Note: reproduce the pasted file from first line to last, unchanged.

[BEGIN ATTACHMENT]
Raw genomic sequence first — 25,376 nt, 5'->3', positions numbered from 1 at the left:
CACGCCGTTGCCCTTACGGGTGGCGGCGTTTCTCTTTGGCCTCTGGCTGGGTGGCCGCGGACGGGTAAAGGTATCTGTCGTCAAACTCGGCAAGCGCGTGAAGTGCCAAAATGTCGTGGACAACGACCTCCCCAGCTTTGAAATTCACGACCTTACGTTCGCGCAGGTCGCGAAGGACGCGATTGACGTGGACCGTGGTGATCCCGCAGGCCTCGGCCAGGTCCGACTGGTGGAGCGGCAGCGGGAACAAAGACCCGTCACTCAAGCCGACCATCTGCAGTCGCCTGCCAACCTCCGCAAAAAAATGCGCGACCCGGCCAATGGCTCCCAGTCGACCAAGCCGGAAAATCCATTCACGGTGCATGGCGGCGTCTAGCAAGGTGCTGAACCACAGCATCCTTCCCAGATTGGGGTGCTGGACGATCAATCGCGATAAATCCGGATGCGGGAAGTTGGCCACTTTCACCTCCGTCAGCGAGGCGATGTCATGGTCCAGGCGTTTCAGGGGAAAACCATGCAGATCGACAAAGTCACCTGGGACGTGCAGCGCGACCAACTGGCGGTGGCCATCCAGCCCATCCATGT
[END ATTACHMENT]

Raw genomic sequence first — 25,376 nt, 5'->3', positions numbered from 1 at the left:
CACGCCGTTGCCCTTACGGGTGGCGGCGTTTCTCTTTGGCCTCTGGCTGGGTGGCCGCGGACGGGTAAAGGTATCTGTCGTCAAACTCGGCAAGCGCGTGAAGTGCCAAAATGTCGTGGACAACGACCTCCCCAGCTTTGAAATTCACGACCTTACGTTCGCGCAGGTCGCGAAGGACGCGATTGACGTGGACCGTGGTGATCCCGCAGGCCTCGGCCAGGTCCGACTGGTGGAGCGGCAGCGGGAACAAAGACCCGTCACTCAAGCCGACCATCTGCAGTCGCCTGCCAACCTCCGCAAAAAAATGCGCGACCCGGCCAATGGCTCCCAGTCGACCAAGCCGGAAAATCCATTCACGGTGCATGGCGGCGTCTAGCAAGGTGCTGAACCACAGCATCCTTCCCAGATTGGGGTGCTGGACGATCAATCGCGATAAATCCGGATGCGGGAAGTTGGCCACTTTCACCTCCGTCAGCGAGGCGATGTCATGGTCCAGGCGTTTCAGGGGAAAACCATGCAGATCGACAAAGTCACCTGGGACGTGCAGCGCGACCAACTGGCGGTGGCCATCCAGCCCATCCATGT